Nora was thrilled to find Mabel in a flowerpot on her doorstep, even if the baby’s unconventional arrival displeased their neighbors in 1881 Yorkshire.
When Mabel’s proven to have strong magical abilities, Nora sends her to Ruthersfield, a highly regarded academy for witches in Potts Bottom. Moving the whole household to Potts Bottom allows Nora to keep Mabel’s adoption secret—even from Mabel: only kind Daisy and sour Nanny Grimshaw know. At Ruthersfield, Mabel makes friends and enjoys learning magic but chafes at the strict limits and senseless rules the academy places on its use by young ladies. Why must witches ride broomsticks sidesaddle when riding astride would be easier and safer? Learning to dance the “waft and glide,” mastering sparkling conversation spells for dinner parties, and enhancing her complexion with unicorn-milk soap don’t interest Mabel. Curious and daring, she experiments, creating new spells (with surprising results). Witchcraft runs in families, so Mabel’s family tree must include witches, but Nora won’t discuss them. Then a jealous classmate learns the truth about her flowerpot origins and reveals it to the entire school, devastating Mabel. She’ll need courage and love to get through this—magic can’t solve everything. Adoption is treated with sensitivity and in an age-appropriate way.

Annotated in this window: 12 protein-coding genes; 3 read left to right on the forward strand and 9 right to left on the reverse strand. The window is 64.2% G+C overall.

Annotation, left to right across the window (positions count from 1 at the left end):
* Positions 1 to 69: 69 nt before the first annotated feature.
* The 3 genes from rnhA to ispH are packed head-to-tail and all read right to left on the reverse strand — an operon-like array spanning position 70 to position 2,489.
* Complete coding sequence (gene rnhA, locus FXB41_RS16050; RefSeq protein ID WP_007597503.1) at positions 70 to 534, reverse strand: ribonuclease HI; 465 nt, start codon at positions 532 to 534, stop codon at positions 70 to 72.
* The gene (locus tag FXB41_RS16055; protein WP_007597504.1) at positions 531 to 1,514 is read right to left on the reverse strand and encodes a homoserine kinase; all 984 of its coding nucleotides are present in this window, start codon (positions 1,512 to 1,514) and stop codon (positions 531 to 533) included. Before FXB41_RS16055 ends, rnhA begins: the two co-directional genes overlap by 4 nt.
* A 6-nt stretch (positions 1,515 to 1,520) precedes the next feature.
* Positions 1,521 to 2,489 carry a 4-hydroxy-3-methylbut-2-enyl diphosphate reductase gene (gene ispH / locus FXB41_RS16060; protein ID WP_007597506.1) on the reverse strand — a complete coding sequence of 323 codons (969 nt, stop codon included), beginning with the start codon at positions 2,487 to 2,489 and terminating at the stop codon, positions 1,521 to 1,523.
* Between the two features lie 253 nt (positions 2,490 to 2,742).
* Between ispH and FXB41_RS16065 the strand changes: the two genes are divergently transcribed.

Wild fantasy, sly satire, and sharply observed family dynamics are the hallmarks of this tasty, effervescent series (along with mouthwatering recipes); this volume’s the most delectable yet. (Fantasy. 8-12)